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Val d'Anniviers Airplane Crash

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Val d'Anniviers Airplane Crash

Old 13th Feb 2011, 16:11
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Can anyone post the coordinates?
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Old 13th Feb 2011, 16:18
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I don't reckon a rotor would do this. Looks to me they hit nose down - in fact almost "flopping" onto the ground in a very hard impact. In a down draft the nose would be up, but in the picture the tails is in perfect shape, with heavy damage to the front / wings (look how flat they are but not bent backwards) so I agree with IO that they were nose down with low forward speed, high vertical speed so probe noably stalled before thse went down.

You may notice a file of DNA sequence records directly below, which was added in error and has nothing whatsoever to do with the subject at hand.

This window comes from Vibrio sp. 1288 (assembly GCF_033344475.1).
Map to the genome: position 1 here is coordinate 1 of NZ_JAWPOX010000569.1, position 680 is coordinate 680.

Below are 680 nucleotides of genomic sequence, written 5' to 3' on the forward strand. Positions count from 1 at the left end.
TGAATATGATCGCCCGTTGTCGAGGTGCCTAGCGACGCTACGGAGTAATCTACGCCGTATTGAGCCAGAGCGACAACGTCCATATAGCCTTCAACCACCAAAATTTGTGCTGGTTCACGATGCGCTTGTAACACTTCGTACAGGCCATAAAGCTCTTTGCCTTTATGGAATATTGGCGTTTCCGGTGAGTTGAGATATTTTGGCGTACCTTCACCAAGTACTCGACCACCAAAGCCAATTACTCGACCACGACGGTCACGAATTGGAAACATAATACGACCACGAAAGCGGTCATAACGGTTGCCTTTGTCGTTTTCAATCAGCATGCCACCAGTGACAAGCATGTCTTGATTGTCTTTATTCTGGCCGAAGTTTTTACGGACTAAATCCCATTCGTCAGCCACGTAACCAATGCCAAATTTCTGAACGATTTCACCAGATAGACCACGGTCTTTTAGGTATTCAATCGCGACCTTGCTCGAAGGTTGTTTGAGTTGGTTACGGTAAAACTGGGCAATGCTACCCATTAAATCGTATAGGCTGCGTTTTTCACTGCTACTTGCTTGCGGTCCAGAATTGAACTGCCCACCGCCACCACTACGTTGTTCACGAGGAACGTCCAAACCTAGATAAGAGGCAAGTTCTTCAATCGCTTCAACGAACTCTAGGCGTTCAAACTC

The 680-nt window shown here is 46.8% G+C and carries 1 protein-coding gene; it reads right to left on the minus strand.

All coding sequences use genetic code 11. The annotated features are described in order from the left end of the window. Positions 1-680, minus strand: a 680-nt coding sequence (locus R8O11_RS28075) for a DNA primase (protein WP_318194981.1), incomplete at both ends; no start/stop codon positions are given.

Actually those pictures are pretty shocking. I don't recommend anyone lets their partners see them or they will never get in a light aeroplane again. I am just glad that it would have been quick judging by the damage.
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Old 13th Feb 2011, 18:05
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File:Pointe de la Forcletta - Depuis Sorebois.jpg - Wikimedia Commons

This is a picture of it as well as a correct spelling, it has nothing to do with the col de la Forclaz

IO pls check your mail
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Old 13th Feb 2011, 18:35